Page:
Get your car ready

Why not plan ahead for what you will do if you are in your car when a disaster strikes. In some emergencies you may be stranded in your vehicle for some time. A flood, snow storm or major traffic accident could make it impossible to proceed.

Consider having essential emergency survival items in your car. If you are driving in extreme winter conditions, add ice scrapers, brush, shovel, tire chains and warm clothing to your emergency kit.

Store a pair of walking shoes, waterproof jacket, essential medicines, snack food, water and a torch in your car.

When planning travel, keep up to date with weather and traffic information.



Your Survival Kit
Making a Survival Kit is essential for people who live in areas that are prone to natural disasters. 

The majority of these disasters are earthquake, flooding, hurricane, bush fires, tsunamis, etc. A bug out bag is not only necessary for all households but for sportsmen as well.

There are times, that survival skills equates to life or death and this determines the well-being of a person during emergencies. Making a survival kit does not only equate to the preparation of some items to survive a catastrophe being trained to use the actual survival kit items is also necessary.

There are survivalist who refute the usefulness of making a survival kit. This is due to the fact that people who make them do not really have the actual hands on experience with the items.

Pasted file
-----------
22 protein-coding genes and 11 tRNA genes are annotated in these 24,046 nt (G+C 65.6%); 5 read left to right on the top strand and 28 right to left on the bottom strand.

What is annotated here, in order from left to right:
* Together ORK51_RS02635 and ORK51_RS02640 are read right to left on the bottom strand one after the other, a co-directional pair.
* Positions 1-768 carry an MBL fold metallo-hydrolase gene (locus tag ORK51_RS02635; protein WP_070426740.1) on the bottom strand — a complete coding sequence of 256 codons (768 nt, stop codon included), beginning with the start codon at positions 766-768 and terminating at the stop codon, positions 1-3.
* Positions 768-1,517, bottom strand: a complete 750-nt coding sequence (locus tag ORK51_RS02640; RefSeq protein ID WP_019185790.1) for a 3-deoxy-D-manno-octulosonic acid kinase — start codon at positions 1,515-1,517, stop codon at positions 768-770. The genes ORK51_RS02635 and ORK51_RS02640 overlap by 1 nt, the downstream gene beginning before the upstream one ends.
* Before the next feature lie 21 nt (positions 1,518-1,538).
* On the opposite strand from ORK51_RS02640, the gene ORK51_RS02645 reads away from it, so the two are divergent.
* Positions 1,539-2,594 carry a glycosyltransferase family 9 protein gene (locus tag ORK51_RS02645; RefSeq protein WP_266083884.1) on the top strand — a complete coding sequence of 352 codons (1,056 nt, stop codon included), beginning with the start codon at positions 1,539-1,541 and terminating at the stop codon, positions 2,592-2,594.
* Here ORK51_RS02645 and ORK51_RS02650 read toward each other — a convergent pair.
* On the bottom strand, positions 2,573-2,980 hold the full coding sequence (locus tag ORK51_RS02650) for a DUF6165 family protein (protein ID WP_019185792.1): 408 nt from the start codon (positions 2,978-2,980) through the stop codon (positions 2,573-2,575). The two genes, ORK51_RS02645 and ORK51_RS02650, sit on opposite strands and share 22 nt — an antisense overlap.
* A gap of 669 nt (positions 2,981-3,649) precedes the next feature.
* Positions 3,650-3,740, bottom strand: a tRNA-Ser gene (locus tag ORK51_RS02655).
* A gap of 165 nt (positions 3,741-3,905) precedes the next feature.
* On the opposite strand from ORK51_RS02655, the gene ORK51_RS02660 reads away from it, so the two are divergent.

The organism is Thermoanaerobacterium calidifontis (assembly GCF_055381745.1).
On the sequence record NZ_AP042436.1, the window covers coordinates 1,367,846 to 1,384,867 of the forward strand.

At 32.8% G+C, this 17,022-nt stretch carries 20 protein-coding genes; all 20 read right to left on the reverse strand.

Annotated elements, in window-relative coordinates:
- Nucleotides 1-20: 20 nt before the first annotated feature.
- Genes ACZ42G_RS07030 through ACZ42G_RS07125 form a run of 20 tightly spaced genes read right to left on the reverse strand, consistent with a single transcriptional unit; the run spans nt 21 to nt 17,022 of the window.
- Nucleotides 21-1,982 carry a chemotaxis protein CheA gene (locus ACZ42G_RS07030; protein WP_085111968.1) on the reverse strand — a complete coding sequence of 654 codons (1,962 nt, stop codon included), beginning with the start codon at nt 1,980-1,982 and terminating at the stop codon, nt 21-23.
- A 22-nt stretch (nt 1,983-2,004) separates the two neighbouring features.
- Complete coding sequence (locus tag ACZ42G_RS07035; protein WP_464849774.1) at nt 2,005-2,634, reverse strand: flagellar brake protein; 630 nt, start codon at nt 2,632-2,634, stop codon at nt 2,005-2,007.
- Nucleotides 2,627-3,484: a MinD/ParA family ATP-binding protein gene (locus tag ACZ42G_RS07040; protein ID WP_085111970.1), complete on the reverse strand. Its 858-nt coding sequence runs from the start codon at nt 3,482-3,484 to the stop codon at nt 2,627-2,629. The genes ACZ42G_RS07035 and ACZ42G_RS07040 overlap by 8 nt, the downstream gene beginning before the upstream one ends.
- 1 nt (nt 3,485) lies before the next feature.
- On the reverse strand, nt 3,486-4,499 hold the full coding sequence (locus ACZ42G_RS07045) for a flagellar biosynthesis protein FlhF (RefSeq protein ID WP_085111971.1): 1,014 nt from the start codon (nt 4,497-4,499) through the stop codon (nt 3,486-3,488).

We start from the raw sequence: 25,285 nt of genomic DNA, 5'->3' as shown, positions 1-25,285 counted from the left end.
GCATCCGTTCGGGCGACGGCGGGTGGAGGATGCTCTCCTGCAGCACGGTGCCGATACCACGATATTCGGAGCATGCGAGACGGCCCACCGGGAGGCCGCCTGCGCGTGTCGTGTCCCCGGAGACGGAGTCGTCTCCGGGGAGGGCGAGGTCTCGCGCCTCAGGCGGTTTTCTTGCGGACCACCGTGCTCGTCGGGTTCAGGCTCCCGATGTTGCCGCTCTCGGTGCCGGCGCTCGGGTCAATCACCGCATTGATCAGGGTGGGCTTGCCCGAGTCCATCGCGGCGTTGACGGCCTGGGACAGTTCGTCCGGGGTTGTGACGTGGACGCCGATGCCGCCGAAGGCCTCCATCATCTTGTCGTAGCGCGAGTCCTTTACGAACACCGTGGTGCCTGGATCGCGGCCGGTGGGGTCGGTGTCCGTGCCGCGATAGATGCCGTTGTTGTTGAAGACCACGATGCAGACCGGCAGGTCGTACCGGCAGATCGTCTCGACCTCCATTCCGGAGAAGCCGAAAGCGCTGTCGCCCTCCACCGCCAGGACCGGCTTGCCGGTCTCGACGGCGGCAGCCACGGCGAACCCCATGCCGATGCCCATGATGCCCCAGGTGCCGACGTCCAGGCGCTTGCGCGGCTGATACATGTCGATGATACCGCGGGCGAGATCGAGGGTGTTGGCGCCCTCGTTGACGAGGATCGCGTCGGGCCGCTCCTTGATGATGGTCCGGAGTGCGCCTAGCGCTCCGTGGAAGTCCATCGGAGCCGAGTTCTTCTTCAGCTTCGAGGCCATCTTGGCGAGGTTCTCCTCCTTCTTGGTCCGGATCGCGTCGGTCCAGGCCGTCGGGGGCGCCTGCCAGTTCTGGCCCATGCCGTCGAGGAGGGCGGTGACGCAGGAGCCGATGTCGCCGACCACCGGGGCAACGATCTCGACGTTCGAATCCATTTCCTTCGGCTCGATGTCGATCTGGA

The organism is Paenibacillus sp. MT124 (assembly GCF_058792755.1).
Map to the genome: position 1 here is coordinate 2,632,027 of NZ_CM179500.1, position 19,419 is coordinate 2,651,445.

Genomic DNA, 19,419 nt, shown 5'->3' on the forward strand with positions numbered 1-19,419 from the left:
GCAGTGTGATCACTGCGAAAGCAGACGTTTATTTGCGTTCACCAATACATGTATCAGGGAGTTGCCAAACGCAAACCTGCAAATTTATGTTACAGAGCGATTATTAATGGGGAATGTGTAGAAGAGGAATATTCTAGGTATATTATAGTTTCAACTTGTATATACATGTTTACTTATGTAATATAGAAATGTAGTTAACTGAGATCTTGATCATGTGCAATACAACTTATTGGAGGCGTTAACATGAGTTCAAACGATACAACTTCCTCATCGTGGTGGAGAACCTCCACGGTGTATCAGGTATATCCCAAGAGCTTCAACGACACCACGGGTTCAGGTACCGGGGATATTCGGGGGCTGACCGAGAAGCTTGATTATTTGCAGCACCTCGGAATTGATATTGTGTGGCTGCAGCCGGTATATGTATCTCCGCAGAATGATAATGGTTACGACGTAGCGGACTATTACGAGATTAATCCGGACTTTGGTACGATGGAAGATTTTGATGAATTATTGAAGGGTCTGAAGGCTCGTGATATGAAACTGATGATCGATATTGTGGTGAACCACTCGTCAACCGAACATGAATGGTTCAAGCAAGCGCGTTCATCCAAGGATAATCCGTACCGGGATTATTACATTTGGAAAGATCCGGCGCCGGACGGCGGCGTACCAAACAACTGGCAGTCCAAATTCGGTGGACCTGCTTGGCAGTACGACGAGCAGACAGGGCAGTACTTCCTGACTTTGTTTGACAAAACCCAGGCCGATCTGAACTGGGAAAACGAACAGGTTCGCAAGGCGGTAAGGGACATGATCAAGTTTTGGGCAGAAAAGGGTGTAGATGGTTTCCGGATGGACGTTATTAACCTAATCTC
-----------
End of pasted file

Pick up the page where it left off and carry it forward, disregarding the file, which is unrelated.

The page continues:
In this regard, we may say that these survivalist are correct. What will be the use of these materials if a person does not qualify or know how to use them?

Throughout this article I will not only discuss how important the making a survival kit is but how the 10 most important items are to be used. Scenarios such as being lost in a wood can turn out into an ugly situation, however if you have your urban survival kit things can be steered into a more positive experience.

There was a story of a 93 year old woman who survived a devastating snow storm. She remained inside her house for 5 days. When rescue arrived, she was asked if she wanted to evacuate, she refused evacuation and asked for fire wood instead.

She survived eating canned foods and was able to warm herself by burning fire wood she does not have knowledge of making a survival kit. Using her common sense and being prepared at all times helped her through.

A survival story does not have to be grand, laced with several horrific incidents however not all stories have a happy ending but being equipped with the correct tools and knowledge may ensure safety.

Steps in making a survival kit

1. Making a survival kit requires a list of the most important things to include in your very own kit. Create a list of the things you may need once a disaster or emergency occurs.

2. Pick a container big enough to contain all of the items in your list. The container should be easy to carry around and have a room for all the items that you may need.

3. Gather your materials the most important are the things that will aid you once you are on the run or looking for an evacuation centre where food and other necessities are present. We will break down the materials that you may need while you are looking for a suitable temporary shelter.